Tuesday, January 29, 2013

A Thankful List (Daily 5)

Today I'm thankful for:

  • a far away best friend who promises she's cheerleading for me
  • the fact that in two and a half weeks I'll be getting on an airplane to spend a week in a spot where palm trees grow outdoors
  • a long phone conversation tonight with a dear friend
  • that even though the weather today was terrible (-35C with the windchill), at least it was bright and sunny
  • my ipad mini that lets me read on the bus
  • baking banana bread in my toaster oven (even though I burnt it a bit)
  • that when I burned my hand on the toaster oven door, it wasn't serious
  • good friends in my nursing program
  • that I only have 6 shifts left in acute inpatient psychiatric nursing
  • a super cozy throw blanket
  • the sense of being surrounded and upheld
  • vitamins

Tuesday, January 22, 2013

A Review of "Right Where I Belong" by Krista McGee

This was a free ebook read, provided to me by Booksneeze for the purposes of review.

There was nothing too extraordinary in this novel, but it was enjoyable none the less. My only quarrel would be that it comes across as a bit preachy and not particularly nuanced, but the story (while predictable) was a fun read, and the characters were well developed and yet left you wanting more. The characters were likeable, though I at times felt like this novel was the middle one in a series, and that I was missing pieces that would have helped me to understand the story and characters more fully.  I appreciated the emphasis on calling rather than on income as the major guiding factor in choosing one's career path.  It was a simple novel, but all in all not a bad read!

Tuesday, January 15, 2013

Surprised by Oxford: A Review

Surprised by Oxford (by Carolyn Weber) has been on my read and review list for over a year.  I attempted to make my way through this lengthy title several times over, and ultimately never managed to succeed in finishing the read.

If I'm honest, this was a great disappointment to me.  Since the book had been highly recommended by several favorite bloggers, I eagerly requested a copy when it was made available on Booksneeze.com for review.  The copy on the book jacket (and the recommendations of others) suggested exactly the sort of memoir that I usually prefer - a coming to faith story complimented by time in a somewhat different culture, and much intellectual and literary discussion.  Unfortunately, I felt that this book bogged down in exactly this - the literary and intellectual discussion.  I wanted so badly to find the text appealing, and instead found that I struggled to enjoy the writing style and that I longed for a bit more emotionalism and a few less literary references.  I plan to eventually re-approach this book, to give it a final try, but I think I'll wait until I have time to devote a larger amount of mental energy to understanding, absorbing and completing this read, rather than struggling to force interest at a time when I find myself in need of lighter reading fare.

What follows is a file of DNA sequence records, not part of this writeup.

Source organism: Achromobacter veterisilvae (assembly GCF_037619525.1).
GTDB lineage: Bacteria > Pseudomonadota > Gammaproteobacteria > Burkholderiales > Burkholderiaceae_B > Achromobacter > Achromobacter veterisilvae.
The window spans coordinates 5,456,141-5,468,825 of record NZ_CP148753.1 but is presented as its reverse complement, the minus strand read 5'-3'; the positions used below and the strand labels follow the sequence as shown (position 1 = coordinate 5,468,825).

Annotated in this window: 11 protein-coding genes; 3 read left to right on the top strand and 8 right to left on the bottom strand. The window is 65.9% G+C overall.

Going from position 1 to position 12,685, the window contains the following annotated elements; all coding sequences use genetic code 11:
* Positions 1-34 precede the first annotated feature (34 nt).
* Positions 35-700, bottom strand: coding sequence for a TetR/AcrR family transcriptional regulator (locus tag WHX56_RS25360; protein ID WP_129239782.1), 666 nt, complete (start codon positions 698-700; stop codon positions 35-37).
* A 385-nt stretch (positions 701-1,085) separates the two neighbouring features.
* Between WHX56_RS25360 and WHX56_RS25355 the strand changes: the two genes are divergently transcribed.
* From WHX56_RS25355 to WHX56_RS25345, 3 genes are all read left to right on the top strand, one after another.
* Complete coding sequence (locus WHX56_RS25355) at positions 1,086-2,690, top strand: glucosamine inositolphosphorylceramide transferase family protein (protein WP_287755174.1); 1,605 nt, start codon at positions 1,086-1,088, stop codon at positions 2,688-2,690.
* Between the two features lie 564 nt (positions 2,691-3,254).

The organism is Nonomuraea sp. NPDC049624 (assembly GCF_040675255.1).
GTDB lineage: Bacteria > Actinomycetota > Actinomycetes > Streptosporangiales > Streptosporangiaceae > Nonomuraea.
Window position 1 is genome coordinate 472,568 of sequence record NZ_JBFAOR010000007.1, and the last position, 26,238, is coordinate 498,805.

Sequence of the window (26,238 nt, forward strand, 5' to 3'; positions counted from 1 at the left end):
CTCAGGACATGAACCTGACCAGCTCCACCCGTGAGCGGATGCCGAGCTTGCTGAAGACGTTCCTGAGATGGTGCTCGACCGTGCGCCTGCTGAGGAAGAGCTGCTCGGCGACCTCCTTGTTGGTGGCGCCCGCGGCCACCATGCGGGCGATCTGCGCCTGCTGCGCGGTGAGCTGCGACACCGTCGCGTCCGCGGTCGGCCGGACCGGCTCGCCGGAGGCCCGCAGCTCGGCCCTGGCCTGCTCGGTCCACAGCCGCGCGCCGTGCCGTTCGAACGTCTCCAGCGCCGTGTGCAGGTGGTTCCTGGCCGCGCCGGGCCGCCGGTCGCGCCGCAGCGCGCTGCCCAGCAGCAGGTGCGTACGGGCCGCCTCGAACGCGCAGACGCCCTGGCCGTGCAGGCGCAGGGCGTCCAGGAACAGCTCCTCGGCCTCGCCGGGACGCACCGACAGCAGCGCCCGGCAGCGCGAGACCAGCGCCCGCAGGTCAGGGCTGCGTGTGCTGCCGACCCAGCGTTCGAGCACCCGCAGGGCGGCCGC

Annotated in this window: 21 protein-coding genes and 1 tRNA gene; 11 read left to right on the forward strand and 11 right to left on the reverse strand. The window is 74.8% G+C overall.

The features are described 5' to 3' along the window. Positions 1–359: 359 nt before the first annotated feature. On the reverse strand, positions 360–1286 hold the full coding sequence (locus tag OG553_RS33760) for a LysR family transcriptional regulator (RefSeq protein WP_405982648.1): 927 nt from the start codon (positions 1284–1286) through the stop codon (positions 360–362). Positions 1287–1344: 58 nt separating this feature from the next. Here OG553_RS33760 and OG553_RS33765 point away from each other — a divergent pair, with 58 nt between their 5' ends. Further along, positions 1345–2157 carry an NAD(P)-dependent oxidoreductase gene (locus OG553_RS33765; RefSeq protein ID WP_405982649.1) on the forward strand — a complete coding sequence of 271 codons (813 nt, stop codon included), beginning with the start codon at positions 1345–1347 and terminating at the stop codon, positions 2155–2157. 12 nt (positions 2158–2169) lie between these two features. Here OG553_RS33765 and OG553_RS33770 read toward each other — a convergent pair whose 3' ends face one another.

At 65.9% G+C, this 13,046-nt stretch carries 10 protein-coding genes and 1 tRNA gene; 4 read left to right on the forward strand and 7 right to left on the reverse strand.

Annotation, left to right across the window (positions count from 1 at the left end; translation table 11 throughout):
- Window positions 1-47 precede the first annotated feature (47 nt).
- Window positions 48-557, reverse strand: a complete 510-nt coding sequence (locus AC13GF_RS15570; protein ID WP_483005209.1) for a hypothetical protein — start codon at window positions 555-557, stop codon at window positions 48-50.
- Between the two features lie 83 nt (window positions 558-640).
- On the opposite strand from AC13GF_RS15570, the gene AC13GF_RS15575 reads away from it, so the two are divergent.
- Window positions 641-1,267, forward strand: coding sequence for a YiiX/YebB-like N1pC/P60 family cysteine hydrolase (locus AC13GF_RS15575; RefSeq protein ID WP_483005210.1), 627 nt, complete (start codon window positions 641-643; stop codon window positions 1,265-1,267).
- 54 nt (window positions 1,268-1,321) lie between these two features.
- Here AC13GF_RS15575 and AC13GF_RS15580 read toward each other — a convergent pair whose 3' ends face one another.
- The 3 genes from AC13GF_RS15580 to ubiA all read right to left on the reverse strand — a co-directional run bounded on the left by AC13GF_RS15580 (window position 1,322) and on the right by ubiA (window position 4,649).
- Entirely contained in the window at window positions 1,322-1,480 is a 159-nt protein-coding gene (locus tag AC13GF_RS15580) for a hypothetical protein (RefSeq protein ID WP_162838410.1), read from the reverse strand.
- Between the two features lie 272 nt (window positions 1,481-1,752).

Thursday, January 10, 2013

First Day Lessons

My clinical placement for the semester started today.  Unlike other semesters, with one consistent placement, this one will change half-way through, and the two placements couldn't be more different.  For the first six weeks I'm placed on an acute inpatient psychiatric unit.  For the last seven weeks I'll be on cardiac care unit.  Like I said, quite the difference in approach.

I made breakfast for dinner, put on my pajamas, and was in bed to crash and veg by 6:00 tonight.  Eight students and one instructor spent an intense four hours in a tiny conference room on the psych unit today.  I can't remember the last time I had that much information thrown at me at once.  It was overwhelming.  Add to that a 2 hour commute home by bus in a blizzard, and I was pretty done in by the time I managed to get here.

I wasn't expecting to feel overwhelmed by a psych placement.  I've dealt with my own struggles with anxiety and depression for close to half my life, and continue to take medication and meet with my therapist to manage that.  I have close family members and friends who have gone through severe and ongoing mental illness challenges for decades.  I've worked with the homeless population in our city in the past.  Unlike most of the students in my group, this was not the first time I've seen the inside of a psych unit.  I really thought I was prepared for this.  I don't feel anxiety when I discuss mental illness.  I don't struggle to have conversations with people who also battle those illnesses.  But something about all that information being thrown at me in a concentrated manner drowned out my usual calm and invited anxiety out to play.

I knew that working on psych could trigger some of my own struggles, and so I was mentally somewhat prepared for that, but just the four hours of orientation left me feeling a bit like I was drowning.  It was easy to lose all the positives in the face of thinking about nursing on a unit where wearing a stethoscope is a risk to your health because having it around your neck could be a choking hazard if a patient became aggressive.

I sat on the bus home feeling overwhelmed and alone.

The creeping feeling of anxiety still scares me.  The little ways it manages to sneak up and become BIG still surprise me, and as I sat on the bus, it was BIG.

Quite frankly, I spent a large portion of that bus journey throwing myself a pity party.  I was overwhelmed, and that made it easy to fall into old patterns, to believe old lies.  I sat there feeling miserable, telling myself that I was alone, that I didn't have anyone to talk to about how I was feeling, how overwhelmed I felt, the creeping anxiety that was threatening me.